Marcia Strassman Of Welcome Back Kotter Dies Of Breast Cancer, 66

Prin Dumas - Author

Nov. 3 2016, Updated 4:33 a.m. ET

Actress Marcia Strassman died from breast cancer at the age of 66. Famous for her roles in the TV show Welcome Back Kotter and the comedy feature Honey I Shrunk the Kids, Strassman was well-respected and served on the national board of the Screen Actors Guild.

“She was the funniest, smartest person I ever met,” said Julie Strassman. Her sister also added that she was “talented” and “knew everything.” Twitter began to buzz with people expressing their grief, including Strassman’s friend, Cher.

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Marcia Strassman was born in New York City and raised in New Jersey. She died in her California home on October 25th. As a young actress, Strassman worked as a singer and landed a few television roles, including a few episodes on The Patty Duke Show. She then got her role on M.A.S.H. as nurse Margie Cutler. It was in 1975 that Marcia played the wife on Welcome Back Kotter. From regular television roles to movies with Rick Moranis in Honey I Shrunk The Kids, Strassman proved to be funny and talented.

As a member of the Screen Actors Guild, Strassman helped raise funds and gave money to research breast cancer. This was her passion even before she was diagnosed with cancer herself. “She had more friends than anyone in the world,” Julie Strassman said.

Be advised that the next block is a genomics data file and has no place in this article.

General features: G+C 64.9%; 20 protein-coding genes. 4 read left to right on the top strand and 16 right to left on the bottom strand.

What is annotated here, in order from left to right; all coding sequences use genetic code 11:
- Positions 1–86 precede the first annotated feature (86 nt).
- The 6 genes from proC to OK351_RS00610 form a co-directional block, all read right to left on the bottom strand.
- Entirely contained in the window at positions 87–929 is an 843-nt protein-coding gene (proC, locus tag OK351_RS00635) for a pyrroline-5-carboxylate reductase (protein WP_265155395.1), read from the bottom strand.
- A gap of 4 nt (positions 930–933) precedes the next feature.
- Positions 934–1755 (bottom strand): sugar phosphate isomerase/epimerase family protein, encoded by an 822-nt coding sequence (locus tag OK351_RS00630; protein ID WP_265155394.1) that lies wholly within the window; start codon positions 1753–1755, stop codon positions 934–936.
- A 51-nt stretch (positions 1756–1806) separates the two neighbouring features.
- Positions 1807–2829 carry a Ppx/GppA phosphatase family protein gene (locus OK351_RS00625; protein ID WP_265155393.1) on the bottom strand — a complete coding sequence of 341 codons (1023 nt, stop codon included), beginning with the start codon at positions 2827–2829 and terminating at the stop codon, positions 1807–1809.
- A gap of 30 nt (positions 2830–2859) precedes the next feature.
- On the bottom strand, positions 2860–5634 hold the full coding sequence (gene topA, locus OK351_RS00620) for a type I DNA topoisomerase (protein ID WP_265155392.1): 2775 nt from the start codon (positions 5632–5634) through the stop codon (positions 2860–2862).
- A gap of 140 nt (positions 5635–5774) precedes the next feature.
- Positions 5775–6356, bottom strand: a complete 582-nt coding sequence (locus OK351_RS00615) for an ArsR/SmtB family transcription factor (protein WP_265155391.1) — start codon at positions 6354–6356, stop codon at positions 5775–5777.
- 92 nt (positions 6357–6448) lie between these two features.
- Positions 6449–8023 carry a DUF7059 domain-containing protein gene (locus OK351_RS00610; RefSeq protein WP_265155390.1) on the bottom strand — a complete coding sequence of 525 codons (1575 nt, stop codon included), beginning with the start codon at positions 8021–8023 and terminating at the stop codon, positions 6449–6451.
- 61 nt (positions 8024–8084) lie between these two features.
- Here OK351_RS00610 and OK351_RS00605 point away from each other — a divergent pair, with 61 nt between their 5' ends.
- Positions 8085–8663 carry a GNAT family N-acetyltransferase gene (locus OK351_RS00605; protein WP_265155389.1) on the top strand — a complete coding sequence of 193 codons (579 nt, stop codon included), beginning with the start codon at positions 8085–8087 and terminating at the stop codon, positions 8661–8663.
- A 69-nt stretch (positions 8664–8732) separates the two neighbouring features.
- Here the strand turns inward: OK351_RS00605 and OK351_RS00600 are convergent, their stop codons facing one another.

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Strassman’s life changed in 2007 when she received a Stage IV metastatic breast cancer diagnosis. It had spread to her bones.

“It may sound strange, but cancer has been one of the greatest gifts I have ever received. It has shown me that I have strength and a zest for life I never imagined I had, and given me a chance to fight for a cause worth fighting for.”

Strong as a speaker and spokesperson for Zometa, the bone drug she took, Strassman dedicated her final years to research and spreading awareness. She was fine with living the rest of her life with cancer and pursuing new medicines and research for breast cancer. She considered cancer a “chronic” illness. She believed in surviving cancer and referred to herself as a “Cancer Warrior,” not just a cancer survivor. Fighting cancer with the right attitude and helping others seemed to make Strassman happy to the end. In the end, she was an inspiration to many cancer sufferers.

The family requests that people donate money to cancer research in Marcia Strassman’s honor instead of sending flowers. Arrangements have not been disclosed as of yet.

(Photo courtesy of APB)


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